The Darryl Lierman trial, which faced a mid-afternoon delay as the judge ordered jury sequestration, continued until nearly 8 p.m. Thursday.
Lierman, 51, is accused of three counts of first-degree sexual assault of a child, two counts of third-degree sexual assault of a child, and three counts of child abuse. He has pleaded not guilty to all eight charges.
Lierman’s court-appointed attorneys are Doug Stratton and Jason Doele, and the state is represented by Antelope County Attorney Joe Abler, Assistant Antelope County Attorney Joe Smith and Assistant Nebraska Attorney General Sandra Allen.
The day started with testimony from the state's witness, Deb Milligan, a mental health therapist at Good Life Counseling and Support in Norfolk.
During Smith's questioning, she stated that the alleged victim in this case was her client from March 2015 to April 2016. After about two months of sessions, Milligan said she disclosed being abused by Lierman. The therapist said she started making excuses for him, saying things like, "I don't think he knew any better. He had a really bad life. He was in foster care." Milligan said she explained that everyone is still responsible for their own behavior. "Do you think if you were sexually abused, you would sexually abuse your own children?" she asked her client. The alleged victim broke down crying and said, "No!" Milligan said. She said her client began crying harder and said, "It hurt so bad the first time he put his thing inside me," and she said Lierman told her, "I thought you were my tough girl." In later sessions, her client said she was forced to massage Lierman's penis, and leave the door open while she showered. She also described being physically abused by Lierman when he allegedly had her pull her pants down and bend over his knees while he spanked her with a back scratcher.
In Stratton's cross examination, he asked Milligan if she checked the validity of these statements or talked to any other family members, to which she replied, "No."
After a lunch break, the attorneys and Judge Mark Johnson held a long discussion in the judges chambers. The judge requested that the jury be brought back in and informed jurors that they were going to be sequestered. At about 2 p.m., he instructed them to go home and pack their bags in preparation for five days sequestration. They were told to return to the Antelope County Courthouse by 4:30 p.m.
The judge explained that “procedural matters have arisen,” so evidentiary matters must be taken care of, as he ordered the jury to be sequestered. He said the case will also be heard on Saturday, but not Sunday, in order to expedite the trial.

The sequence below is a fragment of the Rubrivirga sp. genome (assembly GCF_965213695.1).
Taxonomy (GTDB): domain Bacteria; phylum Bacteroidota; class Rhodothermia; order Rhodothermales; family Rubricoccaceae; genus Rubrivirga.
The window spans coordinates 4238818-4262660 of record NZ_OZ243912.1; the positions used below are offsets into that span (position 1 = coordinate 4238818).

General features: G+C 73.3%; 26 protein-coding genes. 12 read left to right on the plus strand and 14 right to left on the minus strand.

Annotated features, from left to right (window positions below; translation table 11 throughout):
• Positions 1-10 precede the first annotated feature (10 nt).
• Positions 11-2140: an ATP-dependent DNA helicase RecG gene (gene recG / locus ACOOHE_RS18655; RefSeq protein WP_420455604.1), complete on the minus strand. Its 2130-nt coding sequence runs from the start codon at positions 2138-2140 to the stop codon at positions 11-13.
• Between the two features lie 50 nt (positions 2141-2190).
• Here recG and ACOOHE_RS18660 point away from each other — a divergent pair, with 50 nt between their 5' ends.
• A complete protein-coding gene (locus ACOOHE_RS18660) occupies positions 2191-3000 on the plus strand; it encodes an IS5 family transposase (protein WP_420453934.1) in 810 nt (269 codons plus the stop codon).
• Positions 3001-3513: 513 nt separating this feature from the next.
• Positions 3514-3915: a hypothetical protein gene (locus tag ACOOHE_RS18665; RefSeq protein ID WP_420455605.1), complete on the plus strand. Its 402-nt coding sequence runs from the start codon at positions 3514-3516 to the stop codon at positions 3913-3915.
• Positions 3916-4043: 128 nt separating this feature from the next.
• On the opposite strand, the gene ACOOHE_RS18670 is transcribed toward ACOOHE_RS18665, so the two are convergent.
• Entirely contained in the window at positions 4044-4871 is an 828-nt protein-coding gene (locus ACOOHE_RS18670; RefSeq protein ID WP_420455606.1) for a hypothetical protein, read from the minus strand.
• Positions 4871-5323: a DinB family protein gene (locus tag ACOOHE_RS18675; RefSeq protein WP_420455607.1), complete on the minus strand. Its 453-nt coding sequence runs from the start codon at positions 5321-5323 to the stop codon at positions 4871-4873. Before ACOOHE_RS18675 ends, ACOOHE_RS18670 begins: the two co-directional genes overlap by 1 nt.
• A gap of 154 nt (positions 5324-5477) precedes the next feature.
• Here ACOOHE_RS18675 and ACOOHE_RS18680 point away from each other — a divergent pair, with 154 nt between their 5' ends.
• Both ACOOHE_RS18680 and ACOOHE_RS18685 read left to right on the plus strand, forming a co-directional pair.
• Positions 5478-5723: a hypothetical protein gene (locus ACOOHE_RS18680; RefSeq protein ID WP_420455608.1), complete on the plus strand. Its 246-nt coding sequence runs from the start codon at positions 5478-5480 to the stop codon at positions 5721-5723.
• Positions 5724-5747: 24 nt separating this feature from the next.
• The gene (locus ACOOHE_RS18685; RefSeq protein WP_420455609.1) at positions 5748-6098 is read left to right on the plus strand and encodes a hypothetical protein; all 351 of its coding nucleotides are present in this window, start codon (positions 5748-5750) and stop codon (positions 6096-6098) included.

The jury will be housed in a Norfolk hotel and allowed access to the telephone in their room. The judge prohibited cell phones, computers, newspapers and access to local television stations. Transportation will be provided to the jury members, and they will be in the custody of the bailiff. Judge Johnson concluded his statements to the jury by saying he expects Tuesday to be the final day of the trial.
After the jury returned with their bags, two temporary bailiffs, Barb Finn and Lyle Juracek, were sworn in. The judge said they will assist bailiff Ann Barnes when she is unavailable.
Michelle Kieffe, a licensed psychologist at Boys Town, was the final witness of the day. Smith asked his witness why it is difficult for a child of sexual abuse to report the abuse. "The child is dependent on their parents for basic needs and survival, and we are pre-wired to want love and acceptance from our parents," she said. Kieffe said she has been providing therapy to the alleged victim since September 2017. The psychologist said she started meeting with her once a week, but as the trial approached, her symptoms have increased. Kieffe said she is now seeing her client twice a week. The psychologist said the alleged victim told her abuse by Lierman was more common while she traveled with him in the semi, as she was forced to perform oral sex on him in the back of the truck and shower with him at truck stops. Kieffe said the first sexual act her client recognized as abuse was when Lierman was out on bond when they lived in Meadow Grove. The psychologist said she also talked about a time when she was handcuffed to the bed by Lierman. "She couldn't move her arms," Kieffe said. "She felt helpless." The psychologist said the alleged victim told her she hid the handcuffs in her locker at school for awhile, but when Lierman found out, he became angry and more forceful and aggressive. She also described times when she had to perform sexual acts in order to have privileges to see her friends. The alleged victim said Lierman blamed his previous accuser for putting these thoughts in his head.
In Stratton's cross examination, he asked Kieffe if she checked the validity of these statements or talked to any other family members, to which she replied, "No."
The sequestered jury was dismissed for the day around 5:30 p.m., and then an evidentiary hearing was held regarding items the defense wanted to enter as evidence.
Four out of the five items were not allowed into evidence by Judge Johnson. The fifth item is under advisement and the judge will rule on it at a later time. The rejected evidence called the alleged victim's past behavior into question, such as times when she didn't want to follow the rules of the house regarding no makeup or dating until age 16. The judge ruled that the evidence was irrelevant to the case, stating, "It, at best, shows she's a teenager."
The trial will reconvene Friday and Saturday at 8:30 a.m. There will be no proceedings on Sunday, and, although it is a holiday, court will be in session on Monday.
Near the end of the hearing, talk about a possible mistrial was put to rest. Smith said Stratton made several objectionable references during his opening statement that were the subject of a prior hearing, but Abler believes its unnecessary to request a mistrial.